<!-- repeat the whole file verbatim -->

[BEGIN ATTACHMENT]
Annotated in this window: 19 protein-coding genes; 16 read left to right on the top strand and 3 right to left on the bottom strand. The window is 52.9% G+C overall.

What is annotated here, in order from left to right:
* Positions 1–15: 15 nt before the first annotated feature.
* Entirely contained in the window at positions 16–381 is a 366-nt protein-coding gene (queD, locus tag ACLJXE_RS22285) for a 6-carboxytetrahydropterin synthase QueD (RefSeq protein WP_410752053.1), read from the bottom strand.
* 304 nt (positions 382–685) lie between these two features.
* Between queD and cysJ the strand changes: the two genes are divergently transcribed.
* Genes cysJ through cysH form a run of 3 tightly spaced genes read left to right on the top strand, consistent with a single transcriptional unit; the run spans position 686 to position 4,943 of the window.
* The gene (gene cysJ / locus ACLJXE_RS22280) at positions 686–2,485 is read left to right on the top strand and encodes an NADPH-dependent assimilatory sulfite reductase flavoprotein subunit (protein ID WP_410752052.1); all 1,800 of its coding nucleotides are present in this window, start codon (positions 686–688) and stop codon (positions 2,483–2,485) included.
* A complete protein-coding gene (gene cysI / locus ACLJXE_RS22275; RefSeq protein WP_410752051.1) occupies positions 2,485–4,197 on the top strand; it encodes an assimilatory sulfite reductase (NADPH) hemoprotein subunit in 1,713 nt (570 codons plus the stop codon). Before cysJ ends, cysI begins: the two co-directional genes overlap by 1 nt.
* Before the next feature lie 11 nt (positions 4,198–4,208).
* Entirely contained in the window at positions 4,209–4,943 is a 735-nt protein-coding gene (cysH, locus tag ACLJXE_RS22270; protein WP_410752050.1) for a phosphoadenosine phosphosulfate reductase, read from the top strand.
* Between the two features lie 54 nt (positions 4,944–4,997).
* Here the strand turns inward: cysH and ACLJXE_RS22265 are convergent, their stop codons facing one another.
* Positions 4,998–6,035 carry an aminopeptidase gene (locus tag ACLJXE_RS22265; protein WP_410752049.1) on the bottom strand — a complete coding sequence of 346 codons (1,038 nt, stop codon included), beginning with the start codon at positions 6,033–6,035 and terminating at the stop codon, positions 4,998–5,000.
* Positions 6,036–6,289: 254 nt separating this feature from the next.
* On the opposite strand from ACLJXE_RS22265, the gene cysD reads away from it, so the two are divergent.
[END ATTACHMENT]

Annotated in this window: 19 protein-coding genes; 16 read left to right on the top strand and 3 right to left on the bottom strand. The window is 52.9% G+C overall.

What is annotated here, in order from left to right:
* Positions 1–15: 15 nt before the first annotated feature.
* Entirely contained in the window at positions 16–381 is a 366-nt protein-coding gene (queD, locus tag ACLJXE_RS22285) for a 6-carboxytetrahydropterin synthase QueD (RefSeq protein WP_410752053.1), read from the bottom strand.
* 304 nt (positions 382–685) lie between these two features.
* Between queD and cysJ the strand changes: the two genes are divergently transcribed.
* Genes cysJ through cysH form a run of 3 tightly spaced genes read left to right on the top strand, consistent with a single transcriptional unit; the run spans position 686 to position 4,943 of the window.
* The gene (gene cysJ / locus ACLJXE_RS22280) at positions 686–2,485 is read left to right on the top strand and encodes an NADPH-dependent assimilatory sulfite reductase flavoprotein subunit (protein ID WP_410752052.1); all 1,800 of its coding nucleotides are present in this window, start codon (positions 686–688) and stop codon (positions 2,483–2,485) included.
* A complete protein-coding gene (gene cysI / locus ACLJXE_RS22275; RefSeq protein WP_410752051.1) occupies positions 2,485–4,197 on the top strand; it encodes an assimilatory sulfite reductase (NADPH) hemoprotein subunit in 1,713 nt (570 codons plus the stop codon). Before cysJ ends, cysI begins: the two co-directional genes overlap by 1 nt.
* Before the next feature lie 11 nt (positions 4,198–4,208).
* Entirely contained in the window at positions 4,209–4,943 is a 735-nt protein-coding gene (cysH, locus tag ACLJXE_RS22270; protein WP_410752050.1) for a phosphoadenosine phosphosulfate reductase, read from the top strand.
* Between the two features lie 54 nt (positions 4,944–4,997).
* Here the strand turns inward: cysH and ACLJXE_RS22265 are convergent, their stop codons facing one another.
* Positions 4,998–6,035 carry an aminopeptidase gene (locus tag ACLJXE_RS22265; protein WP_410752049.1) on the bottom strand — a complete coding sequence of 346 codons (1,038 nt, stop codon included), beginning with the start codon at positions 6,033–6,035 and terminating at the stop codon, positions 4,998–5,000.
* Positions 6,036–6,289: 254 nt separating this feature from the next.
* On the opposite strand from ACLJXE_RS22265, the gene cysD reads away from it, so the two are divergent.